It’s a netbook! A smart phone…..or both??!!
A leaked-out survey of LG was handsomely spotted spotted this week by the Engadget. The survey gives us a hint of what might be LG next step: an integration between phones and future notebooks.
The most unique thing spotted in the survey would be a prototype called the Dome. It’s a netbook with integrated phone and a unique curved shape that aids the Qwerty keyboard. The QWERTY pad would lay flat when the phone is closed, it would come up outwards when the clamshell is open and space the keys far enough apart to be more comfortable during typing.
Another equally awkward phone is called the Elva, it’s budget sister. Again the combination of a netbook like device & phone with a special kind of keyboard.
….it’s a full-fledged phone in a form factor that we’ve never quite seen before. The idea is that you’d have a candybar with a landscape oriented keyboard sliding along the top of it; positioned along the edge, it’s full QWERTY, but slid to the center, it becomes a standard numeric pad with fancy dynamic layouts and lighting (it’s not clear how the display would look and work in numeric mode since the keypad would be running down the centerline, so use your imagination).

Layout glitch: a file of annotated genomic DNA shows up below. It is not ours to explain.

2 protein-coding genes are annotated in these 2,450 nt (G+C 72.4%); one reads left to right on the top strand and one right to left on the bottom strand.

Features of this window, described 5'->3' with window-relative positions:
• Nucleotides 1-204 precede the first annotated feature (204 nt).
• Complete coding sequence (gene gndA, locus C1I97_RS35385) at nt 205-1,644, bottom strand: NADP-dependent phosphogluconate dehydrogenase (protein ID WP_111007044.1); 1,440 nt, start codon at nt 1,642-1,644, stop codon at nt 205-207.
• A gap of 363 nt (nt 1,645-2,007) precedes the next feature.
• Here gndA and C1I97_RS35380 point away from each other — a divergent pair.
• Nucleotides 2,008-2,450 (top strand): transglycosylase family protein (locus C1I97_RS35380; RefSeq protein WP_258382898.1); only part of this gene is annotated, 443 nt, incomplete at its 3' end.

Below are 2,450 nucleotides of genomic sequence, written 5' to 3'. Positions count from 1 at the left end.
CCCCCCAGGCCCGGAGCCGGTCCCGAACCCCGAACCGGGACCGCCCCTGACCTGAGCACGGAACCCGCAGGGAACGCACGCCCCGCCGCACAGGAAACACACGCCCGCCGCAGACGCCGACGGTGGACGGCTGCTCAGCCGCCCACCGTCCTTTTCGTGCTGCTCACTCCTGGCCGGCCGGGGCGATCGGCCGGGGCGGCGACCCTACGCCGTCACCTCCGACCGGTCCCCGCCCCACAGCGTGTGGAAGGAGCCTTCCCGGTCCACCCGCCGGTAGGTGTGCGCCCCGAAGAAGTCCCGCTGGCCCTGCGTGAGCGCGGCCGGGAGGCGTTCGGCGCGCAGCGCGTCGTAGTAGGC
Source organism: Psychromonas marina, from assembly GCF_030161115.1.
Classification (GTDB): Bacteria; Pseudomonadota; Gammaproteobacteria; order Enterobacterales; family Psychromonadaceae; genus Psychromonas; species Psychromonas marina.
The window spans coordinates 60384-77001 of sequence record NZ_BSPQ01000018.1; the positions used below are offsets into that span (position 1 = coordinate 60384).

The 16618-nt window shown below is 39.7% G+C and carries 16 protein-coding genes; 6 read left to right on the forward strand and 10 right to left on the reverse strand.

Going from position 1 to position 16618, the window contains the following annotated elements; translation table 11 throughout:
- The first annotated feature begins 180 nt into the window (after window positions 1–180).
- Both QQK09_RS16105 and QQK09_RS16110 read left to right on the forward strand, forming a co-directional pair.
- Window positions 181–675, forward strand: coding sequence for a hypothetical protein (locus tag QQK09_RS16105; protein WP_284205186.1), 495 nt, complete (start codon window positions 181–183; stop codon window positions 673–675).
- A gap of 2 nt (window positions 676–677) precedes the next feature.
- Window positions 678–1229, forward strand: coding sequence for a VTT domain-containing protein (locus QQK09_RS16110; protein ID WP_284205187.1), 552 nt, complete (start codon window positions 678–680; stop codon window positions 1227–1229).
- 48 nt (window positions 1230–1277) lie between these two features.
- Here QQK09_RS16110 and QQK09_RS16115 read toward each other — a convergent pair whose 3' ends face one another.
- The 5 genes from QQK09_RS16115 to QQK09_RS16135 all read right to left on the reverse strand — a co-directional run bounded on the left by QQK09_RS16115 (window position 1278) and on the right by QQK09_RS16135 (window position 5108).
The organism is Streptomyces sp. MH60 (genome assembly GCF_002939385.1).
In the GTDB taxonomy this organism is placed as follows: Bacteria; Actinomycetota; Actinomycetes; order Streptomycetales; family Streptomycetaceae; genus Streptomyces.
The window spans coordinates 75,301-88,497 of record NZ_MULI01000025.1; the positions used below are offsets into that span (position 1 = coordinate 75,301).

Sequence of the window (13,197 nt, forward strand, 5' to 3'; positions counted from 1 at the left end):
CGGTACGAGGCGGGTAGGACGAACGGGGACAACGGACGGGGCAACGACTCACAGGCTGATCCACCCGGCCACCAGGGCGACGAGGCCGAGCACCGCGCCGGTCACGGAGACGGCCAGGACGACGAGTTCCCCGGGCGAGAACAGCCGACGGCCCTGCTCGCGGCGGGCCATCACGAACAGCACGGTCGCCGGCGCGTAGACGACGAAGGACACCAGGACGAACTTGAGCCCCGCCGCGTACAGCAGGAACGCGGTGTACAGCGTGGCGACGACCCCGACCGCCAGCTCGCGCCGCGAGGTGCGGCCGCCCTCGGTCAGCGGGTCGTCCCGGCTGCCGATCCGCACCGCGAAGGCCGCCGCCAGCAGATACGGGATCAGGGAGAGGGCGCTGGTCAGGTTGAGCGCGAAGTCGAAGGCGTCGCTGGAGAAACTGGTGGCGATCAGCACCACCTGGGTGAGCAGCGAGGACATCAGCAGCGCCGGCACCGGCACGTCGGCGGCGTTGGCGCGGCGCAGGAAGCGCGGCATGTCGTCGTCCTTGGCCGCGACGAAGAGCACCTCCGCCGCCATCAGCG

For me it’s a logic step…. haven’t you ever wondered why your laptop can’t make normal phone calls??
And it looks like the other mobile phone manufacturers might follow. Sony Ericsson is working on a netbook device, according to rumors. The CEO of Nokia has already announced that they are looking seriously at the possibilities of entering the netbook market and HTC says it wants to do “something” on the laptop market, without building a netbook.
What is the future going to bring further? Will laptop further shrink into mini, calling netbooks or will smart phones continue to grow into mini computers? Probably they will remain different categories, but with shared components and overlapping functionality. Although smaller, more mobile devices are generally speaking more convenient, the downside is that the shrink always goes hand in hand with a drop in performance or a raise in the price. Smaller components are more expensive to make at the same performance (higher price) or can be made at the same price (but at a performance cost). Different consumers will have different preferences.
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